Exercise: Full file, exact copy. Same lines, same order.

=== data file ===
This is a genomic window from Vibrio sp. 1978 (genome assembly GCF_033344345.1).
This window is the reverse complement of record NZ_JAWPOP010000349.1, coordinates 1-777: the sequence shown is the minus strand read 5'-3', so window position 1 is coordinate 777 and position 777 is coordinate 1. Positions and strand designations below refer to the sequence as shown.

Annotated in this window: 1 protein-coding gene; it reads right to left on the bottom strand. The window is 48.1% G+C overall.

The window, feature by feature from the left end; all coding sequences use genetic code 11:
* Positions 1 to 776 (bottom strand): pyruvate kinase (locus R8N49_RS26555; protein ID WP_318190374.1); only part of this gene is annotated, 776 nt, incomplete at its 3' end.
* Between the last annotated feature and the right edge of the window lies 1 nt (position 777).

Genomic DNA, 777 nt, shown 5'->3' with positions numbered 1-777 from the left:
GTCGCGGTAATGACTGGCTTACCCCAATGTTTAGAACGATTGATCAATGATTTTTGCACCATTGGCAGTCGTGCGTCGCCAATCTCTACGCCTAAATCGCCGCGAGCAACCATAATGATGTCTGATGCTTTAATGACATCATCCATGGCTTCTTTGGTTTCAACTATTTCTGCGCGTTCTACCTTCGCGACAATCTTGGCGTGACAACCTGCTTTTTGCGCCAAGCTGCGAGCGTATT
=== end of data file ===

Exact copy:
This is a genomic window from Vibrio sp. 1978 (genome assembly GCF_033344345.1).
This window is the reverse complement of record NZ_JAWPOP010000349.1, coordinates 1-777: the sequence shown is the minus strand read 5'-3', so window position 1 is coordinate 777 and position 777 is coordinate 1. Positions and strand designations below refer to the sequence as shown.

Annotated in this window: 1 protein-coding gene; it reads right to left on the bottom strand. The window is 48.1% G+C overall.

The window, feature by feature from the left end; all coding sequences use genetic code 11:
* Positions 1 to 776 (bottom strand): pyruvate kinase (locus R8N49_RS26555; protein ID WP_318190374.1); only part of this gene is annotated, 776 nt, incomplete at its 3' end.
* Between the last annotated feature and the right edge of the window lies 1 nt (position 777).

Genomic DNA, 777 nt, shown 5'->3' with positions numbered 1-777 from the left:
GTCGCGGTAATGACTGGCTTACCCCAATGTTTAGAACGATTGATCAATGATTTTTGCACCATTGGCAGTCGTGCGTCGCCAATCTCTACGCCTAAATCGCCGCGAGCAACCATAATGATGTCTGATGCTTTAATGACATCATCCATGGCTTCTTTGGTTTCAACTATTTCTGCGCGTTCTACCTTCGCGACAATCTTGGCGTGACAACCTGCTTTTTGCGCCAAGCTGCGAGCGTATT